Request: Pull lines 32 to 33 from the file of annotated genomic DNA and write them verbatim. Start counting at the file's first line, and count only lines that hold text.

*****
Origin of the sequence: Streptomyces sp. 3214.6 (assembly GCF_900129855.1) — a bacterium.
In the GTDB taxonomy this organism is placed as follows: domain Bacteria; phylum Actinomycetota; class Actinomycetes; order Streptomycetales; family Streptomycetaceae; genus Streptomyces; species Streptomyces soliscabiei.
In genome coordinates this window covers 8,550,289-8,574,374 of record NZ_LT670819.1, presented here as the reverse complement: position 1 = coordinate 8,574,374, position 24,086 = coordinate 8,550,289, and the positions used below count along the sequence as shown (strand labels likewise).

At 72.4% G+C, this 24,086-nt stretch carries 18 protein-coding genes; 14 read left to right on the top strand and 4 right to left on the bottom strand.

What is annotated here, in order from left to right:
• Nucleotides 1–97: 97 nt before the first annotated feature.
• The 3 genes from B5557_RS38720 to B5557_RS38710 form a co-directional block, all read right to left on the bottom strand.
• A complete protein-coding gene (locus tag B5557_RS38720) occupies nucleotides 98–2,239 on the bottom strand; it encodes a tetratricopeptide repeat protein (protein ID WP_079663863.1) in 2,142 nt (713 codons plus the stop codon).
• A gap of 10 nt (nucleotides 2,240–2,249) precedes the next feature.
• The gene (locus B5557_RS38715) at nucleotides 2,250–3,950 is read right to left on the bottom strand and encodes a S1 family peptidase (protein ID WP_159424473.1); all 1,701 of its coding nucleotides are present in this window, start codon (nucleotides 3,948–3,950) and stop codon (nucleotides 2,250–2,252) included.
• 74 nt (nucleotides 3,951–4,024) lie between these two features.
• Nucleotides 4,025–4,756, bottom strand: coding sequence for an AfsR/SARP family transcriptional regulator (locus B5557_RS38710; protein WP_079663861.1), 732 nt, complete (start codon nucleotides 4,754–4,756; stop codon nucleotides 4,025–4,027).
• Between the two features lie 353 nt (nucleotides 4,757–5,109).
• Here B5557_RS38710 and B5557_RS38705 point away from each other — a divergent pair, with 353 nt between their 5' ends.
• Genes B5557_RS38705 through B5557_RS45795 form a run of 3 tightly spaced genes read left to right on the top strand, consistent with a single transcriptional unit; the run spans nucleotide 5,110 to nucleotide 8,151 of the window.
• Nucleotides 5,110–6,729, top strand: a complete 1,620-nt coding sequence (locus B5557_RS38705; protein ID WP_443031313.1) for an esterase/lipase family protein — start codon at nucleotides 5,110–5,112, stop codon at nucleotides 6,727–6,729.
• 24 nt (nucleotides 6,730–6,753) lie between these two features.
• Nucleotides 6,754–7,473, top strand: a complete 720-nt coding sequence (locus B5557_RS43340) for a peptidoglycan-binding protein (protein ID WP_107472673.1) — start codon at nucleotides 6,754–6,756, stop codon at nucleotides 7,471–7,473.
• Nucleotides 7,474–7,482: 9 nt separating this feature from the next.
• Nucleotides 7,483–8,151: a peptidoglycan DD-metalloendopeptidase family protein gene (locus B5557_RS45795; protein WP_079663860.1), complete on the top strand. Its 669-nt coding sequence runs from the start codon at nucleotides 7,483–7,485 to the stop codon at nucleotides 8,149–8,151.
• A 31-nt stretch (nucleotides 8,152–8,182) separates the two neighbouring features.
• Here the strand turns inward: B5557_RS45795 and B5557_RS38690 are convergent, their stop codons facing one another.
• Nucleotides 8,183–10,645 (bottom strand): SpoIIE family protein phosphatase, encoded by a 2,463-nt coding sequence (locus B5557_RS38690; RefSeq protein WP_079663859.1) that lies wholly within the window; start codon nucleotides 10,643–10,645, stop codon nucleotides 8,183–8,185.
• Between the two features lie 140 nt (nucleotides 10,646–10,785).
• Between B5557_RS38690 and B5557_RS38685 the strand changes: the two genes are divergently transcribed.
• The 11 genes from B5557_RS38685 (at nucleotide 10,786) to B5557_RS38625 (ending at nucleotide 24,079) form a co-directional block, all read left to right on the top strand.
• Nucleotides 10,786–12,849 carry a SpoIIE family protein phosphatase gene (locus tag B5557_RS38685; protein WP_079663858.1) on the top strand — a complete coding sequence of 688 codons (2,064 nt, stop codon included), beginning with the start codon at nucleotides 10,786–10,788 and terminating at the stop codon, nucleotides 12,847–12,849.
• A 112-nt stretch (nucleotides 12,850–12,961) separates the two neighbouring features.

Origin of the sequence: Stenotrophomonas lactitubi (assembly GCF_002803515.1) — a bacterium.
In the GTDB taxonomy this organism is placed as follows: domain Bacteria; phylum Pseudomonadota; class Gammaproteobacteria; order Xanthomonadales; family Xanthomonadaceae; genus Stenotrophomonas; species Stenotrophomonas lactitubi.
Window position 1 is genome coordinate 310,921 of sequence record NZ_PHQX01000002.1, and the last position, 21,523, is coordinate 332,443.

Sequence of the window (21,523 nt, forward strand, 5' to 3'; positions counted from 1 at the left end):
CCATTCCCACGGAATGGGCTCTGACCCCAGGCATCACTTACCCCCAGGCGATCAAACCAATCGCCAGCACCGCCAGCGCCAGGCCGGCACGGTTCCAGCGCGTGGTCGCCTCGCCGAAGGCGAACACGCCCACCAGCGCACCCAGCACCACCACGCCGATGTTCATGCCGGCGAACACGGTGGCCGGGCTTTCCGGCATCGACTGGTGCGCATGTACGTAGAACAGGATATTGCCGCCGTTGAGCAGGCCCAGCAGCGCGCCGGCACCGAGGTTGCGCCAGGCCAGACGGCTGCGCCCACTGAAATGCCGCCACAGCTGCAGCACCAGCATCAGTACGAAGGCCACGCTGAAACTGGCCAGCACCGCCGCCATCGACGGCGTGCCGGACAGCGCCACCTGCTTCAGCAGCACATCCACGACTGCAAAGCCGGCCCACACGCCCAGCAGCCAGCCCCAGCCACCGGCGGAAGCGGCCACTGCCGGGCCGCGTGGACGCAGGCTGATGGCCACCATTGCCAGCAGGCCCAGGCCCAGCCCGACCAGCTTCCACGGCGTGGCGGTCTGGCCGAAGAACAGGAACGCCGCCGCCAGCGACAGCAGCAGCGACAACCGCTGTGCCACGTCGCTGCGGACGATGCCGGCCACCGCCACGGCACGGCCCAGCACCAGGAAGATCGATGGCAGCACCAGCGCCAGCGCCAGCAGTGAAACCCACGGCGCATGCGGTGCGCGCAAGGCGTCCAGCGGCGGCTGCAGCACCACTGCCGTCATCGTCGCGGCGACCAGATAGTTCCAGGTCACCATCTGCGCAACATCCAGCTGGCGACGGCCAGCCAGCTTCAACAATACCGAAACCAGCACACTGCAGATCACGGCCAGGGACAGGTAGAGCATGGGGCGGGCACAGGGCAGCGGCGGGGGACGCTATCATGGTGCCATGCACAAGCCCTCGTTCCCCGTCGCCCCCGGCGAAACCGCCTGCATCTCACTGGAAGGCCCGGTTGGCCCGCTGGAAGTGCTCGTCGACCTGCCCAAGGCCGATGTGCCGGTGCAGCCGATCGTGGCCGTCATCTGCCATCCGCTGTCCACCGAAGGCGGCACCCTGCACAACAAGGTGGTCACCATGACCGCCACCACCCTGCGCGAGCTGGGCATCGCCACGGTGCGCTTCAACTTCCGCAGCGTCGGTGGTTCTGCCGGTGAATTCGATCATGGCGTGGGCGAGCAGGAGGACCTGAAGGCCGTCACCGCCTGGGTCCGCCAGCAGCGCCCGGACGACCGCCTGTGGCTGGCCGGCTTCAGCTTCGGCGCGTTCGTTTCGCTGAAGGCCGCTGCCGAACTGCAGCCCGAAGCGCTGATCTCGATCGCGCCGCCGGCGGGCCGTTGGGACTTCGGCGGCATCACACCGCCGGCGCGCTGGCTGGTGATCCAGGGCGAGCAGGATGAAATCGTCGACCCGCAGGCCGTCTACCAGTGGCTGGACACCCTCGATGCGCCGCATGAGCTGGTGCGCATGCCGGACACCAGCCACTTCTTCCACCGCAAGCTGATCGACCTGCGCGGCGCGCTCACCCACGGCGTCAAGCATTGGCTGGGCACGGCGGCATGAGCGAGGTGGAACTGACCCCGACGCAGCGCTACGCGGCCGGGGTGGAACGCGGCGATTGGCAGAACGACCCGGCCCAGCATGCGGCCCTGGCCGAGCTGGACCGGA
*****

Sequence of the window (21,523 nt, forward strand, 5' to 3'; positions counted from 1 at the left end):
CCATTCCCACGGAATGGGCTCTGACCCCAGGCATCACTTACCCCCAGGCGATCAAACCAATCGCCAGCACCGCCAGCGCCAGGCCGGCACGGTTCCAGCGCGTGGTCGCCTCGCCGAAGGCGAACACGCCCACCAGCGCACCCAGCACCACCACGCCGATGTTCATGCCGGCGAACACGGTGGCCGGGCTTTCCGGCATCGACTGGTGCGCATGTACGTAGAACAGGATATTGCCGCCGTTGAGCAGGCCCAGCAGCGCGCCGGCACCGAGGTTGCGCCAGGCCAGACGGCTGCGCCCACTGAAATGCCGCCACAGCTGCAGCACCAGCATCAGTACGAAGGCCACGCTGAAACTGGCCAGCACCGCCGCCATCGACGGCGTGCCGGACAGCGCCACCTGCTTCAGCAGCACATCCACGACTGCAAAGCCGGCCCACACGCCCAGCAGCCAGCCCCAGCCACCGGCGGAAGCGGCCACTGCCGGGCCGCGTGGACGCAGGCTGATGGCCACCATTGCCAGCAGGCCCAGGCCCAGCCCGACCAGCTTCCACGGCGTGGCGGTCTGGCCGAAGAACAGGAACGCCGCCGCCAGCGACAGCAGCAGCGACAACCGCTGTGCCACGTCGCTGCGGACGATGCCGGCCACCGCCACGGCACGGCCCAGCACCAGGAAGATCGATGGCAGCACCAGCGCCAGCGCCAGCAGTGAAACCCACGGCGCATGCGGTGCGCGCAAGGCGTCCAGCGGCGGCTGCAGCACCACTGCCGTCATCGTCGCGGCGACCAGATAGTTCCAGGTCACCATCTGCGCAACATCCAGCTGGCGACGGCCAGCCAGCTTCAACAATACCGAAACCAGCACACTGCAGATCACGGCCAGGGACAGGTAGAGCATGGGGCGGGCACAGGGCAGCGGCGGGGGACGCTATCATGGTGCCATGCACAAGCCCTCGTTCCCCGTCGCCCCCGGCGAAACCGCCTGCATCTCACTGGAAGGCCCGGTTGGCCCGCTGGAAGTGCTCGTCGACCTGCCCAAGGCCGATGTGCCGGTGCAGCCGATCGTGGCCGTCATCTGCCATCCGCTGTCCACCGAAGGCGGCACCCTGCACAACAAGGTGGTCACCATGACCGCCACCACCCTGCGCGAGCTGGGCATCGCCACGGTGCGCTTCAACTTCCGCAGCGTCGGTGGTTCTGCCGGTGAATTCGATCATGGCGTGGGCGAGCAGGAGGACCTGAAGGCCGTCACCGCCTGGGTCCGCCAGCAGCGCCCGGACGACCGCCTGTGGCTGGCCGGCTTCAGCTTCGGCGCGTTCGTTTCGCTGAAGGCCGCTGCCGAACTGCAGCCCGAAGCGCTGATCTCGATCGCGCCGCCGGCGGGCCGTTGGGACTTCGGCGGCATCACACCGCCGGCGCGCTGGCTGGTGATCCAGGGCGAGCAGGATGAAATCGTCGACCCGCAGGCCGTCTACCAGTGGCTGGACACCCTCGATGCGCCGCATGAGCTGGTGCGCATGCCGGACACCAGCCACTTCTTCCACCGCAAGCTGATCGACCTGCGCGGCGCGCTCACCCACGGCGTCAAGCATTGGCTGGGCACGGCGGCATGAGCGAGGTGGAACTGACCCCGACGCAGCGCTACGCGGCCGGGGTGGAACGCGGCGATTGGCAGAACGACCCGGCCCAGCATGCGGCCCTGGCCGAGCTGGACCGGA